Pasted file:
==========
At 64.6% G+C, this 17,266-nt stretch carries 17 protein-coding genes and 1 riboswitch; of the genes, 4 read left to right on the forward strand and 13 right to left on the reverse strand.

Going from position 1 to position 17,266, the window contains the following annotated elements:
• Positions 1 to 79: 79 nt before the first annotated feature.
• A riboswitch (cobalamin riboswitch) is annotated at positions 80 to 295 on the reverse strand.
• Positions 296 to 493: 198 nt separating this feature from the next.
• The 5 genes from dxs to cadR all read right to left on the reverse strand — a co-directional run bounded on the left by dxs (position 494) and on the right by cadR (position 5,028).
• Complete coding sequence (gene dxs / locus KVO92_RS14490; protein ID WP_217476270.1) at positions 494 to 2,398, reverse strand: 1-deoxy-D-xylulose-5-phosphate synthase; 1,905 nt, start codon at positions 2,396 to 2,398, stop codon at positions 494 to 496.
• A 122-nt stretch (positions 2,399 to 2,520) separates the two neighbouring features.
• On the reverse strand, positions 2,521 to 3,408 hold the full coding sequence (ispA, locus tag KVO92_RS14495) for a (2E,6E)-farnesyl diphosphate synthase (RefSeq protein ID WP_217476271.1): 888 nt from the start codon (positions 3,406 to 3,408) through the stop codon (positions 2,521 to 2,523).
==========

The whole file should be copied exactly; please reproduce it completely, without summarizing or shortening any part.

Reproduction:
At 64.6% G+C, this 17,266-nt stretch carries 17 protein-coding genes and 1 riboswitch; of the genes, 4 read left to right on the forward strand and 13 right to left on the reverse strand.

Going from position 1 to position 17,266, the window contains the following annotated elements:
• Positions 1 to 79: 79 nt before the first annotated feature.
• A riboswitch (cobalamin riboswitch) is annotated at positions 80 to 295 on the reverse strand.
• Positions 296 to 493: 198 nt separating this feature from the next.
• The 5 genes from dxs to cadR all read right to left on the reverse strand — a co-directional run bounded on the left by dxs (position 494) and on the right by cadR (position 5,028).
• Complete coding sequence (gene dxs / locus KVO92_RS14490; protein ID WP_217476270.1) at positions 494 to 2,398, reverse strand: 1-deoxy-D-xylulose-5-phosphate synthase; 1,905 nt, start codon at positions 2,396 to 2,398, stop codon at positions 494 to 496.
• A 122-nt stretch (positions 2,399 to 2,520) separates the two neighbouring features.
• On the reverse strand, positions 2,521 to 3,408 hold the full coding sequence (ispA, locus tag KVO92_RS14495) for a (2E,6E)-farnesyl diphosphate synthase (RefSeq protein ID WP_217476271.1): 888 nt from the start codon (positions 3,406 to 3,408) through the stop codon (positions 2,521 to 2,523).